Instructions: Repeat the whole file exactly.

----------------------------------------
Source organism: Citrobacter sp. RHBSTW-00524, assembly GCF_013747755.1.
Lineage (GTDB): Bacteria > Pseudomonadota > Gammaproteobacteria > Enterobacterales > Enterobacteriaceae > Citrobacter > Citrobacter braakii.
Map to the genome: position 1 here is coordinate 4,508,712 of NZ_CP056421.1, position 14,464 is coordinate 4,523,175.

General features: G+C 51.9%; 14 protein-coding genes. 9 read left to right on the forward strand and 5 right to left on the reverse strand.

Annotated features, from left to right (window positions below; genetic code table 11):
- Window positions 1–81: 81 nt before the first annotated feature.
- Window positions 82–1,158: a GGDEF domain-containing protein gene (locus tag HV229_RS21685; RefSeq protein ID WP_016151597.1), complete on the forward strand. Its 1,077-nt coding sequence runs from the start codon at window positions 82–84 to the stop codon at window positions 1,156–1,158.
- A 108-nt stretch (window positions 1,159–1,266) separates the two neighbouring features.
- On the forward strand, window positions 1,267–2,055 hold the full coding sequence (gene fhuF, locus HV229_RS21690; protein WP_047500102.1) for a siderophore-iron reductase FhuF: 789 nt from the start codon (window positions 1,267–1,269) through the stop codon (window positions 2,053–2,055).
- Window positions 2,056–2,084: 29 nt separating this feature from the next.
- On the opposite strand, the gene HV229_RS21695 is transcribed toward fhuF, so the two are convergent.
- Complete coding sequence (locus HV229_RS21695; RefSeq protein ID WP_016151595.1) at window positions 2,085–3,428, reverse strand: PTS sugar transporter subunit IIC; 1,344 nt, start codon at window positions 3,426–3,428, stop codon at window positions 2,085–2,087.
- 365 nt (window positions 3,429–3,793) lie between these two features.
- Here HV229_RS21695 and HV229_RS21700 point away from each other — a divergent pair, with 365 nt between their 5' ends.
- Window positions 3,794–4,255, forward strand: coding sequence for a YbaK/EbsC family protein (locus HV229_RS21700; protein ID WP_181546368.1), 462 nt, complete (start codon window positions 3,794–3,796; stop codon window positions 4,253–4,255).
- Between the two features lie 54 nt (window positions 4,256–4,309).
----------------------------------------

Source organism: Citrobacter sp. RHBSTW-00524, assembly GCF_013747755.1.
Lineage (GTDB): Bacteria > Pseudomonadota > Gammaproteobacteria > Enterobacterales > Enterobacteriaceae > Citrobacter > Citrobacter braakii.
Map to the genome: position 1 here is coordinate 4,508,712 of NZ_CP056421.1, position 14,464 is coordinate 4,523,175.

General features: G+C 51.9%; 14 protein-coding genes. 9 read left to right on the forward strand and 5 right to left on the reverse strand.

Annotated features, from left to right (window positions below; genetic code table 11):
- Window positions 1–81: 81 nt before the first annotated feature.
- Window positions 82–1,158: a GGDEF domain-containing protein gene (locus tag HV229_RS21685; RefSeq protein ID WP_016151597.1), complete on the forward strand. Its 1,077-nt coding sequence runs from the start codon at window positions 82–84 to the stop codon at window positions 1,156–1,158.
- A 108-nt stretch (window positions 1,159–1,266) separates the two neighbouring features.
- On the forward strand, window positions 1,267–2,055 hold the full coding sequence (gene fhuF, locus HV229_RS21690; protein WP_047500102.1) for a siderophore-iron reductase FhuF: 789 nt from the start codon (window positions 1,267–1,269) through the stop codon (window positions 2,053–2,055).
- Window positions 2,056–2,084: 29 nt separating this feature from the next.
- On the opposite strand, the gene HV229_RS21695 is transcribed toward fhuF, so the two are convergent.
- Complete coding sequence (locus HV229_RS21695; RefSeq protein ID WP_016151595.1) at window positions 2,085–3,428, reverse strand: PTS sugar transporter subunit IIC; 1,344 nt, start codon at window positions 3,426–3,428, stop codon at window positions 2,085–2,087.
- 365 nt (window positions 3,429–3,793) lie between these two features.
- Here HV229_RS21695 and HV229_RS21700 point away from each other — a divergent pair, with 365 nt between their 5' ends.
- Window positions 3,794–4,255, forward strand: coding sequence for a YbaK/EbsC family protein (locus HV229_RS21700; protein ID WP_181546368.1), 462 nt, complete (start codon window positions 3,794–3,796; stop codon window positions 4,253–4,255).
- Between the two features lie 54 nt (window positions 4,256–4,309).